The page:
If you’re lucky, you got some cool gifts this Christmas.
And if you’re really lucky, some of those gifts were wonderful electronic devices: the kind of things that were once relegated to the more-dystopian episodes of “The Jetsons.”
That’s all great. Human progress, etc.
But it’s also terrifying. Because those devices you unwrapped on Tuesday could be watching you.
So, let’s ruin Christmas. Here are a few gifts you received that may be listening to and/or tracking everything you do.
Most of us are familiar with the Amazon Echo or Google Home by now. The voice-activated assistance devices can do everything from stream music to control the lights in your house.
They also eavesdrop on you all the live-long day.
Read more commentary:
My daughter thinks 2018 was the worst year ever. I’d nominate 1968, when I was in Vietnam.
Your photoshopped, Insta-perfect life is a fake — here’s the key to make it a little more real
I was in and out of prison until, at age 41, a vocational program put my life on track
Google and Amazon like to stress that it ain’t that simple. As WIRED magazine’s Brian Barrett told NPR earlier this year, the devices listen all the time, but don’t actually collect and send out what you say until you utter a trigger word. For Amazon it’s “Alexa.” For Google it’s “Hey, Google.”
However, “We’re listening, but we promise not to tell anyone anything you say” isn’t a comforting sentiment when it comes from data-hungry corporations.
And mistakes happen. Take what happened to a woman in Portland, Oregon, earlier this year.
She told KIRO 7 that her Echo device recorded a conversation between her and her husband. Then it sent that recording to one of her husband’s co-workers.
In a statement, Amazon described the scenario as a rare miscommunication. Laid out in point-by-point detail, it plays out like the technological equivalent of Mr. Magoo ambling through a construction site.
“Echo woke up due to a word in background conversation sounding like ‘Alexa,’” Amazon explained. “Then, the subsequent conversation was heard as a ‘send message’ request. At which point, Alexa said out loud ‘To whom?’ At which point, the background conversation was interpreted as a name in the customer’s contact list. Alexa then asked out loud, ‘(contact name), right?’ Alexa then interpreted background conversation as ‘right.'”
So if you got a voice-assisted device for Christmas, play it safe. Don’t say any words that sound like “Alexa.”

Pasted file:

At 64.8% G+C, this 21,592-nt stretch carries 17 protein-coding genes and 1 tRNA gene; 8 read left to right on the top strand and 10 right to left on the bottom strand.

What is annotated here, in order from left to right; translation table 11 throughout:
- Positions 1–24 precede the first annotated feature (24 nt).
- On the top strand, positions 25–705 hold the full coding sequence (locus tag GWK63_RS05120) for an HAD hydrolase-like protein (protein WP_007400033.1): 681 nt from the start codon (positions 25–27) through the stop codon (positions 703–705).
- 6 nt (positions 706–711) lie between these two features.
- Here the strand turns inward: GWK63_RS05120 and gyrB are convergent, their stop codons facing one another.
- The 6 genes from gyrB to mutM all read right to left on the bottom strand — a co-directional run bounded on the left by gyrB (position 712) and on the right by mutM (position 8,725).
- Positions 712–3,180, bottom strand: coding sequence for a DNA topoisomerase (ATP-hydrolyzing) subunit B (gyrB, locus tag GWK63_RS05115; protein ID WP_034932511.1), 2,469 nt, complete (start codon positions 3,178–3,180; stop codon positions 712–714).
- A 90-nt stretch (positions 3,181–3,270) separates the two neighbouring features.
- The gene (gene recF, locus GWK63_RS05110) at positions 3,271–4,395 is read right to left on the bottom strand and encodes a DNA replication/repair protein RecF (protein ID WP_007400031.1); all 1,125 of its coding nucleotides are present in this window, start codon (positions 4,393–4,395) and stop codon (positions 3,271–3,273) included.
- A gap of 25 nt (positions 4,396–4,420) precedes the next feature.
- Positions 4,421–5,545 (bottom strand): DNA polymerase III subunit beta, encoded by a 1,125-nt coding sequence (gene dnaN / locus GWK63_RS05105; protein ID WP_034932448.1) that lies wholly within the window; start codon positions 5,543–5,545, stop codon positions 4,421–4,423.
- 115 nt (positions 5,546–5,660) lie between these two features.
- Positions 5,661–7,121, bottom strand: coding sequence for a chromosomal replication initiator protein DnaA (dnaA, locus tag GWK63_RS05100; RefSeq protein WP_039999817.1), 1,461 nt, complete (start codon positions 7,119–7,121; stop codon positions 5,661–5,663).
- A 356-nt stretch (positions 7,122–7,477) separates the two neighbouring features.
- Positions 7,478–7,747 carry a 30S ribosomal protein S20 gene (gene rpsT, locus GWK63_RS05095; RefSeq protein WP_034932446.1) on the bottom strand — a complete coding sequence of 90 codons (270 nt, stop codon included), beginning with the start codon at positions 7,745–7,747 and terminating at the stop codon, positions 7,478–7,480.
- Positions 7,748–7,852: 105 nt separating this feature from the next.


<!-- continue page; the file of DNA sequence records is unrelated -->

Better yet, don’t say anything. Re-watch “A Quiet Place” and take studious notes.
We all have a story like this.
You’re talking to a friend and happen to mention that you need a new pair of pants or switchblade or whatever. And within days, ads for whatever you talked about start flooding your Facebook feed.
Security consultant Peter Hannay told Vice News over the summer that, yes, your phone is listening. It happens when you give apps the right to access the microphone on your device.
And you don’t need to say “Hey smartphone” for it to perk up its ears.
“From time to time, snippets of audio do go back to (other apps like Facebook’s) servers but there’s no official understanding what the triggers for that are,” he said. “Whether it’s timing or location-based or usage of certain functions, (apps) are certainly pulling those microphone permissions and using those periodically. All the internals of the applications send this data in encrypted form, so it’s very difficult to define the exact trigger.”
Are you one of those horrible people from those dumb commercials who received a car wrapped in a pretentious red bow?
Well, congratulations. Because you can read your owner’s manual cover to cover 18 times and still know less about the car than it knows about you.
Publications have been cranking out “your car is spying on you” stories for years. USA Today sounded the alarm back in 2013.
Newer cars can track where you are at all times. They can monitor your driving habits for “safety purposes.” And who knows what that sinister backup camera does when you’re not around.
Pretty much everything
Two years ago, then-Director of National Intelligence James Clapper testified before the Senate that the government could — hypothetically, I’m sure — use the ubiquity of Internet connections to spy on everyday residents. He said:
“In the future, intelligence services might use the (internet of things) for identification, surveillance, monitoring, location tracking, and targeting for recruitment, or to gain access to networks or user credentials.”
Just think about the things you own that are connected to some kind of server: your smart TV; your watch; your thermostat. Pretty soon, some moron will probably concoct a couch that can monitor for signs of sleep apnea while you nap.
None of this is new. And for some reason, we’ve accepted it as a necessary evil of life.
I suppose that’s the way to go. It’s probably a bad idea to complain about any of this.
After all, something, somewhere, is listening.
Jon Webb is a columnist at the Evansville Courier & Press, where this column originally appeared.
Source: Read Full Article